I Went to the Movies During the Pandemic. Here’s How it Went.

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That’s me last February celebrating the Academy Awards at my local movie theater. You can’t see it, but my shirt is of Leonardo DiCaprio holding his Oscar.

Going to the movies has always been one of my favorite things to do. So, when a double feature of “North by Northwest” and “The Invisible Man” was my last outing to the theater before the coronavirus hit, I was pretty upset.

And although since March so many people have lost so much – jobs, family, friends, homes and their livelihood – I’ve been fortunate that my biggest loss was my weekly getaway to the cinema, a getaway that would transport me out of my own hectic world into another for over two hours. A getaway that was the best part of my week.

When Gov. Andrew Cuomo announced in October theaters would be allowed to reopen with restrictions, I was excited but skeptical. Case numbers were down, great, but how would theaters go about reopening after seven months while ensuring moviegoers could partake in a safe manner, I wondered.

Let’s not forget the fact that no new movies were being released, with the exception of “Tenet,” back in September. And some Westchester theaters, including Regal Cinemas at the Cortlandt Town Center and The Mount Kisco Theatre, had permanently closed due to financial difficulties caused by the shutdown.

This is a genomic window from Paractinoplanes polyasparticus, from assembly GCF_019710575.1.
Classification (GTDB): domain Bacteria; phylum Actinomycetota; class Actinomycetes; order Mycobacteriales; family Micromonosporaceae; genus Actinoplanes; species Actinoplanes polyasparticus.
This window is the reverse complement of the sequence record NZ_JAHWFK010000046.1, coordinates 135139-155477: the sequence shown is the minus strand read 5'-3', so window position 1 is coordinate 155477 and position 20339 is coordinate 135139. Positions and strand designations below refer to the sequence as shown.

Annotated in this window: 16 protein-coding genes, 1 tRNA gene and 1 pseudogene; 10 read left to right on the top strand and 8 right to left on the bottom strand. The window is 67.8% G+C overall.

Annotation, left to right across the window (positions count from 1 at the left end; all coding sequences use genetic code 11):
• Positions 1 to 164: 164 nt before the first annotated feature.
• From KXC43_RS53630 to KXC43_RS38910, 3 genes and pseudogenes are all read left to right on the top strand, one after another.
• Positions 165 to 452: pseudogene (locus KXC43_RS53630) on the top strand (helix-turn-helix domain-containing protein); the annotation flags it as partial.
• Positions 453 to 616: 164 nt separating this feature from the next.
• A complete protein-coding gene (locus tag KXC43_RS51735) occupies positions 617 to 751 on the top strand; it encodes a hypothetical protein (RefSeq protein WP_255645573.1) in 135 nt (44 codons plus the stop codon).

So, how would it work?

One of many signs posted throughout the White Plains movie theater reminding folks to follow the safety guidelines.

Cuomo mandated that theaters could operate at 25 percent capacity and with no more than 50 people per screening. Other requirements called for mandatory mask wearing unless someone is seated or eating or drinking; assigned seating to ensure social distancing; enhanced air filtration systems, ventilators and air purification; and additional staff to control the flow of patrons and ensure compliance.

After considering these guidelines and not hearing one horror story of people going back to the movies, possibly because they weren’t going, I decided to give it a shot last Wednesday. Now, while it’s been fine watching new movies at home through the various streaming options, “Promising Young Woman,” a movie I had been waiting in anticipation to see, was one I felt was worth experimenting for.

It’s a movie that was released straight to theaters on Dec. 25 with no mention of whether it would immediately become available for rent, similar to other new releases, like “Wonder Woman 1984,” which was released both in theaters and on HBOMax.

With my go-to movie theater now shuttered and the Jacob Burns Film Center still closed, I opted to see “Promising Young Woman” at City Center 15 on Mamaroneck Avenue in White Plains.

The lobby inside City Center 15 in White Plains was completely deserted on a Wednesday night.

The theater, operated by Showcase Cinemas, was the emptiest I had ever seen it in the 15 years I’ve been going there. All furniture had been removed, the rope barriers at the box office were gone, the concession area was basically dark and only a handful of employees were working.